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    Sale 5808

    Travel, Science & Natural History

    8 April 2009, London, South Kensington

  • Lot 23

    PLAYFAIR, John (1748-1819). Illustrations of the Huttonian theory of the earth. Edinburgh: for Cadell and Davies (London), and William Creech (Edinburgh), 1802. 8° (228 x 142 mm). (Some light occasional browning and foxing). Original blue boards, uncut, contained in folding cloth case (recent reback with new light-blue paper spine). Provenance: WILLIAM HERSCHEL (1738-1822), astronomer (signature on title, later Herschel Library inkstamp on title and A1r; presumably the intended recipient of the presentation inscription 'From the author' on verso of front free endpaper); Robert Honeyman IV (Sotheby's London, 10 November 1980, lot 2498).

    Price Realised  

    PLAYFAIR, John (1748-1819). Illustrations of the Huttonian theory of the earth. Edinburgh: for Cadell and Davies (London), and William Creech (Edinburgh), 1802. 8° (228 x 142 mm). (Some light occasional browning and foxing). Original blue boards, uncut, contained in folding cloth case (recent reback with new light-blue paper spine). Provenance: WILLIAM HERSCHEL (1738-1822), astronomer (signature on title, later Herschel Library inkstamp on title and A1r; presumably the intended recipient of the presentation inscription 'From the author' on verso of front free endpaper); Robert Honeyman IV (Sotheby's London, 10 November 1980, lot 2498).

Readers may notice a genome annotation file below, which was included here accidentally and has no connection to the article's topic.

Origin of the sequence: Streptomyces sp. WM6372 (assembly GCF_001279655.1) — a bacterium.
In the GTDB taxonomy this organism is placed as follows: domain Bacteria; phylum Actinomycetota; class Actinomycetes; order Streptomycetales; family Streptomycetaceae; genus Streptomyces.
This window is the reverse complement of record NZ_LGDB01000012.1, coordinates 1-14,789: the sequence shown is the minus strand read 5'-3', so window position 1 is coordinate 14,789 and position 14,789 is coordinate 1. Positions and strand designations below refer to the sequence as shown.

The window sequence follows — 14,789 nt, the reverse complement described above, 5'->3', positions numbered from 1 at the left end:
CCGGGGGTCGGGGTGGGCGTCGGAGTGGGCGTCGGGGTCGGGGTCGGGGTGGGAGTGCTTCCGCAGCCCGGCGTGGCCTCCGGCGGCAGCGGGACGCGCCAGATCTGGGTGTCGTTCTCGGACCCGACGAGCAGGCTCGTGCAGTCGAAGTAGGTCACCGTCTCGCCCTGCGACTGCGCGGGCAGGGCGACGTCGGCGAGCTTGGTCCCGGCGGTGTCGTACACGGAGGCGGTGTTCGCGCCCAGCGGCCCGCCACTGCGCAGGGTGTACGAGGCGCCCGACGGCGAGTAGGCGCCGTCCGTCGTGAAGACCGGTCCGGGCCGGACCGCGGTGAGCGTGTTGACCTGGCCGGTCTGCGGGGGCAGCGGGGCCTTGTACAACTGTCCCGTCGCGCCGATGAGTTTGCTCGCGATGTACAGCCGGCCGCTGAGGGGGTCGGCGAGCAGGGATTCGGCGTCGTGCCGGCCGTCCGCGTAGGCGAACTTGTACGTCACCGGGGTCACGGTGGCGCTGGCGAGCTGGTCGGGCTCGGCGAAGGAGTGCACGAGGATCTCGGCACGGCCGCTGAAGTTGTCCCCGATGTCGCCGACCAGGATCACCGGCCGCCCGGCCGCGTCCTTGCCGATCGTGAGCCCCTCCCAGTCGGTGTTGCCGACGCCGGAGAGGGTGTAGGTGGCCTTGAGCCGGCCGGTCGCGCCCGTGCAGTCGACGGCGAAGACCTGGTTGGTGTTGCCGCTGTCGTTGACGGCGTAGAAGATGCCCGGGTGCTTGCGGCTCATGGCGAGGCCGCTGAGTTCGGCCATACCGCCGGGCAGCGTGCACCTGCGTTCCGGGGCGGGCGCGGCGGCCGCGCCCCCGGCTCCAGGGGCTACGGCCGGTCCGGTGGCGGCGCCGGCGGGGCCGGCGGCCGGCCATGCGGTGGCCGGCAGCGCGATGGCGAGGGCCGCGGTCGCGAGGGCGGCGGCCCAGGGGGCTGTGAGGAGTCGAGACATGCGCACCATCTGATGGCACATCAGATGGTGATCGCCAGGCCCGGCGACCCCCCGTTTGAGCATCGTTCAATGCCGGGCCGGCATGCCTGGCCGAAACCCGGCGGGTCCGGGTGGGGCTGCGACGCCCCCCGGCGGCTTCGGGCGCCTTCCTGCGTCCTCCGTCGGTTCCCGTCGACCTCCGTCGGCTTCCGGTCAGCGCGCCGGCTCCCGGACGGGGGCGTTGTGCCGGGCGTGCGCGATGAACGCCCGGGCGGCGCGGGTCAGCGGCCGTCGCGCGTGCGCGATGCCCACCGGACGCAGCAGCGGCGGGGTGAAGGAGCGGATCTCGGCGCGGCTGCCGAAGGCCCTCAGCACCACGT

FIRST EDITION. UNUSUAL PRESENTATION COPY OF ONE OF THE MOST CONSPICUOUS LANDMARKS IN THE PROGESS OF BRITISH GEOLOGY. Playfair, a professor of mathematics at the University of Edinburgh and a friend of James Hutton, revised Hutton's Theory of the earth to present his case more precisely. In doing so, Playfair has been described as Hutton's Boswell (Gould, p.15). 'Playfair's principal mathematical work was his "Elements of Geometry" ... but the work which will always be most prominently associated with his name is the "Illustrations of the Huttonian Theory of the Earth," on which he spent five years. This work is a model of purity of diction, simplicity of style, and clearness of explanation. It not only gave popularity to Hutton's theory, but helped to create the modern science of geology' (DNB). Playfair distilled Hutton's theory into three sections taking up the first 140pp. of the present work, with the remainder, some 388pp., entitled 'Notes and additions'. Playfair's linear vision of time and his insistence that incessant processes, rather than Huttonian cycles, are at work, led to some important modifications to Hutton's theory, accomodating the idea of extinction, and with it a unique prehistoric past. This is important, since it was in Playfair's form that Hutton's theory was mostly digested. Challinor 54; Grolier Science 52b; Norman 1717; Dennis Dean, James Hutton and the history of geology, 1992; Stephen Jay Gould, Time's Arrow, Time's Cycle: Myth and Metaphor in the Discovery of Geological Time, 1987.


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